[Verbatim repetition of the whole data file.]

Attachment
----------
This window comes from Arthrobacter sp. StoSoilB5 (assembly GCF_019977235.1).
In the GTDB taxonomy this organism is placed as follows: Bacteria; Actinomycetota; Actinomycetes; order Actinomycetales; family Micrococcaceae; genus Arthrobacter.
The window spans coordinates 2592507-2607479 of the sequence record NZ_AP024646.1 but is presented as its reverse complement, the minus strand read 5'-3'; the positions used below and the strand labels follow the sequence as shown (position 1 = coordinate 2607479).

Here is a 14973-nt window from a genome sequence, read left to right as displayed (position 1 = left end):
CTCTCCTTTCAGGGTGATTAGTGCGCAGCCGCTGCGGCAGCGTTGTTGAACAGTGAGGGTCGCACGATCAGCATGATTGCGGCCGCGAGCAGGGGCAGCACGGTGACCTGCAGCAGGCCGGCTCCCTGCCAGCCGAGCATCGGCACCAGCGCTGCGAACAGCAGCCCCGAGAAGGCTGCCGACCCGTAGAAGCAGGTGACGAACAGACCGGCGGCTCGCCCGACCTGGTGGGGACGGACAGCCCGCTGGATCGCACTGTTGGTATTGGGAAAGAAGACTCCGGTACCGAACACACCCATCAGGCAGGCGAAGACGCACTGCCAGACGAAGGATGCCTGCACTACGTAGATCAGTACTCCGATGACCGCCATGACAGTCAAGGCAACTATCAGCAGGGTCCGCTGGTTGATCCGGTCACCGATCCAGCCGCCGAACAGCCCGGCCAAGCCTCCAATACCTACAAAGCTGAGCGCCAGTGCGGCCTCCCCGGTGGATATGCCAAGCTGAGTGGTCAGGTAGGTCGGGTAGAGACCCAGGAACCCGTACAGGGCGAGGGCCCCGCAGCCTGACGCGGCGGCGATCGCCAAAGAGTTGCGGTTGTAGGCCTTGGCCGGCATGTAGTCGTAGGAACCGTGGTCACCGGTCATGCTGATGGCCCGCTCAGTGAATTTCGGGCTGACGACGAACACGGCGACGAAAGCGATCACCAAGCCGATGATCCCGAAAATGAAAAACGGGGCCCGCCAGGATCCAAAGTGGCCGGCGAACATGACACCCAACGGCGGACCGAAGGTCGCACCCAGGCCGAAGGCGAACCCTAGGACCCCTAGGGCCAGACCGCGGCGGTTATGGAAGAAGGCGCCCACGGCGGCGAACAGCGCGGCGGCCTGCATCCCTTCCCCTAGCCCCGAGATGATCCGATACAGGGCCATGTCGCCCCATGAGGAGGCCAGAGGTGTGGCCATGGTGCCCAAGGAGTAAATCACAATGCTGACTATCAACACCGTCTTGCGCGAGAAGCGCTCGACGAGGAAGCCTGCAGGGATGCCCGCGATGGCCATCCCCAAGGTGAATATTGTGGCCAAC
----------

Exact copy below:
This window comes from Arthrobacter sp. StoSoilB5 (assembly GCF_019977235.1).
In the GTDB taxonomy this organism is placed as follows: Bacteria; Actinomycetota; Actinomycetes; order Actinomycetales; family Micrococcaceae; genus Arthrobacter.
The window spans coordinates 2592507-2607479 of the sequence record NZ_AP024646.1 but is presented as its reverse complement, the minus strand read 5'-3'; the positions used below and the strand labels follow the sequence as shown (position 1 = coordinate 2607479).

Here is a 14973-nt window from a genome sequence, read left to right as displayed (position 1 = left end):
CTCTCCTTTCAGGGTGATTAGTGCGCAGCCGCTGCGGCAGCGTTGTTGAACAGTGAGGGTCGCACGATCAGCATGATTGCGGCCGCGAGCAGGGGCAGCACGGTGACCTGCAGCAGGCCGGCTCCCTGCCAGCCGAGCATCGGCACCAGCGCTGCGAACAGCAGCCCCGAGAAGGCTGCCGACCCGTAGAAGCAGGTGACGAACAGACCGGCGGCTCGCCCGACCTGGTGGGGACGGACAGCCCGCTGGATCGCACTGTTGGTATTGGGAAAGAAGACTCCGGTACCGAACACACCCATCAGGCAGGCGAAGACGCACTGCCAGACGAAGGATGCCTGCACTACGTAGATCAGTACTCCGATGACCGCCATGACAGTCAAGGCAACTATCAGCAGGGTCCGCTGGTTGATCCGGTCACCGATCCAGCCGCCGAACAGCCCGGCCAAGCCTCCAATACCTACAAAGCTGAGCGCCAGTGCGGCCTCCCCGGTGGATATGCCAAGCTGAGTGGTCAGGTAGGTCGGGTAGAGACCCAGGAACCCGTACAGGGCGAGGGCCCCGCAGCCTGACGCGGCGGCGATCGCCAAAGAGTTGCGGTTGTAGGCCTTGGCCGGCATGTAGTCGTAGGAACCGTGGTCACCGGTCATGCTGATGGCCCGCTCAGTGAATTTCGGGCTGACGACGAACACGGCGACGAAAGCGATCACCAAGCCGATGATCCCGAAAATGAAAAACGGGGCCCGCCAGGATCCAAAGTGGCCGGCGAACATGACACCCAACGGCGGACCGAAGGTCGCACCCAGGCCGAAGGCGAACCCTAGGACCCCTAGGGCCAGACCGCGGCGGTTATGGAAGAAGGCGCCCACGGCGGCGAACAGCGCGGCGGCCTGCATCCCTTCCCCTAGCCCCGAGATGATCCGATACAGGGCCATGTCGCCCCATGAGGAGGCCAGAGGTGTGGCCATGGTGCCCAAGGAGTAAATCACAATGCTGACTATCAACACCGTCTTGCGCGAGAAGCGCTCGACGAGGAAGCCTGCAGGGATGCCCGCGATGGCCATCCCCAAGGTGAATATTGTGGCCAAC